Ned Rorem on Leonard Bernstein

This likewise from Other Entertainment – “Lenny Is Dead” (October 1990).

During the terrible hours following Lenny’s death last Sunday the phone rang incessantly. Friend after friend called to commiserate, and also the press, with a flood of irrelevant questions: How well did you know him? What made him so American? Did he smoke himself to death? Wasn’t he too young to die? What was he really like? None of this seemed to matter since the world had suddenly grown empty – the most crucial musician of our time had vanished. But next morning it seemed clear that there are no irrelevant questions, and these were as good as any to set off a brief remembrance.

How well did I know him? To “know well” has to do with intensity more than with habit. Everyone in Lenny’s vast entourage felt themselves to be, at one time or another, the sole love of his life, and I was no exception. The fact that he not only championed my music, but conducted it in a manner coinciding with my very heartbeat, was naturally not unrelated to love. Years could pass without our meeting, then for weeks we’d be inseparable. During these periods he would play as hard as he worked, with a power of concentration as acute for orgies as for oratorios. In Milan, in 1954, when he was preparing La Sonnambula for La Scala, I asked him how Callas was to deal with. “Well, she knows what she wants and gets it, but since she’s always right, this wastes no time. She’s never temperamental or unkind during rehearsal – she saves that for parties.” Lenny was the same: socially exasperating, even cruel with his manipulative narcissism (but only with peers, not with unprotected underlings), generous to a fault with his professional sanctioning of what he believed in.

Was he indeed so American? He was the sum of his contradictions. His most significant identity was that of jack-of-all-trades (which the French aptly call l’homme orchestre), surely a European trait; while Americans have always been specialists. … Yes, he was frustrated at forever being “accused” of spreading himself thin, but this very spreading, like the frustration itself, defined his theatrical nature. Had he concentrated on but one of his gifts, that gift would have shriveled.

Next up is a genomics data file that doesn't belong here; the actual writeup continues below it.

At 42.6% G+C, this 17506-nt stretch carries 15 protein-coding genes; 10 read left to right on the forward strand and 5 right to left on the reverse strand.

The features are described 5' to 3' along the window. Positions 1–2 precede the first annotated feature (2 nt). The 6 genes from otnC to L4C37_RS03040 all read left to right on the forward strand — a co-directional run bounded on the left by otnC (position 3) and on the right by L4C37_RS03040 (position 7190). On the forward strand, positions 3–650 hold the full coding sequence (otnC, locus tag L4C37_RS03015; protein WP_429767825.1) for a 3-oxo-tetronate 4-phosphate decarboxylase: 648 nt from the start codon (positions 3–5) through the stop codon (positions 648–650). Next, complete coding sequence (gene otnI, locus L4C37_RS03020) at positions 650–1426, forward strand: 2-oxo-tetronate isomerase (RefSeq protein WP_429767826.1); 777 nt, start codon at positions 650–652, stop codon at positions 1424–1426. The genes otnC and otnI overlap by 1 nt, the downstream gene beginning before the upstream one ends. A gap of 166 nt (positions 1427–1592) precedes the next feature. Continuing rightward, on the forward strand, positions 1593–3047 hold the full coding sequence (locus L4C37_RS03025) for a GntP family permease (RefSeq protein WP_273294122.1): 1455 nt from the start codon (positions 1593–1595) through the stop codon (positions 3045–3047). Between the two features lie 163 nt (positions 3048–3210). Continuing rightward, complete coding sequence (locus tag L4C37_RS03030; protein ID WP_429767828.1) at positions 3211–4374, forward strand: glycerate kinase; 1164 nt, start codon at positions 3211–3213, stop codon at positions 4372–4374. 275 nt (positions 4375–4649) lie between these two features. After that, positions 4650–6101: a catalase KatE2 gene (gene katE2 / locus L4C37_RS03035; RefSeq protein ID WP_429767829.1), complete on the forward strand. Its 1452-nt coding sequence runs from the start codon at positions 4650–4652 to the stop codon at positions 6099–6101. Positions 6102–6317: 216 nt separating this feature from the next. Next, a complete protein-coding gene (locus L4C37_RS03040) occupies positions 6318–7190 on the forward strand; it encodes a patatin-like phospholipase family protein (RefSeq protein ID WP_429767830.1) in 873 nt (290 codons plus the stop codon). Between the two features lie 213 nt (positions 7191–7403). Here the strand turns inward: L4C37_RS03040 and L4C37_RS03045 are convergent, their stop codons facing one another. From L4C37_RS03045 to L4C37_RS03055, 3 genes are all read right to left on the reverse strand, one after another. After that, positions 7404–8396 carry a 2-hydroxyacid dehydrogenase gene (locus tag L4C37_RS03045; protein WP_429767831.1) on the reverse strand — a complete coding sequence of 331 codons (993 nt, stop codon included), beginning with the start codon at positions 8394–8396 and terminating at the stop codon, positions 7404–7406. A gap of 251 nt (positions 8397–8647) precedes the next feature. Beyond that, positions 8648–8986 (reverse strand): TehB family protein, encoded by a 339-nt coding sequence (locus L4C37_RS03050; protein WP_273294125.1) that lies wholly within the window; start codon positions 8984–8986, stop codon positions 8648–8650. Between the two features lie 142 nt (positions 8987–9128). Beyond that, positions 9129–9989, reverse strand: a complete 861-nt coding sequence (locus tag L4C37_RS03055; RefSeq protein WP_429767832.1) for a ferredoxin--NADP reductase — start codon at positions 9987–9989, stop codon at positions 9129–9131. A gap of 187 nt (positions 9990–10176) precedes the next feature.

Was he too young to die? What is too young? Lenny led four lives in one, so he was not 72 years old but 288. Was he, as so many have meanly claimed, paying for the rough life he led? As he lived many lives, so he died many deaths. Smoking may have been one cause, but so was overwork, and especially sorrow at a world he so longed to change but which remained as philistine and foolish as before. Which may ultimately be the brokenhearted reason any artist dies. Or any person.

So what was he really like? Lenny was like everyone else, only more so. But nobody else was like him.

Ned Rorem on Ravel and Debussy

Have been browsing through one of Ned Rorem’s collections, Other Entertainment. This is from a very brief piece on Ravel and Debussy:

Ravel and Debussy, the mother and father of modern French music, were so alike in esthetic and vocabulary that it’s become fashionable to claim how different they were. In fact, the differences are superficial: like Comedy and Tragedy they are two sides of the Impressionist mask. Good musicians of the same generation often come in pairs wherein both speak one language, but with divergent accents – of optimism and pessimism, for instance, or of concert hall versus opera stage. Witness Mozart and Haydn, Mahler and Strauss, Copland and Thomson, Britten and Tippett, Poulenc and Honegger.

In formal matters everyone agrees that Ravel was a classicist, Debussy a free versifier. Yet the orchestral masterpiece of each one proves the reverse. Ravel’s Daphnis is a loose rhapsody, Debussy’s La Mer a tight symphony. Melodically Debussy was short of breath, like Beethoven, while Ravel spun out tunes that were minutes long, like Puccini. Contrapuntally they were, like all the French, unconcerned. Rhythmically they were, like all the French (because of the unstressed national speech from which their music springs), generally amorphous. Harmonically they dealt in the same material of secondary sevenths, except for the whole-tone scale, which Ravel avoided. And coloristically they both excelled, making rainbows from a lean palette. Their game could be called Sound, sound taking precedence over shape, over language.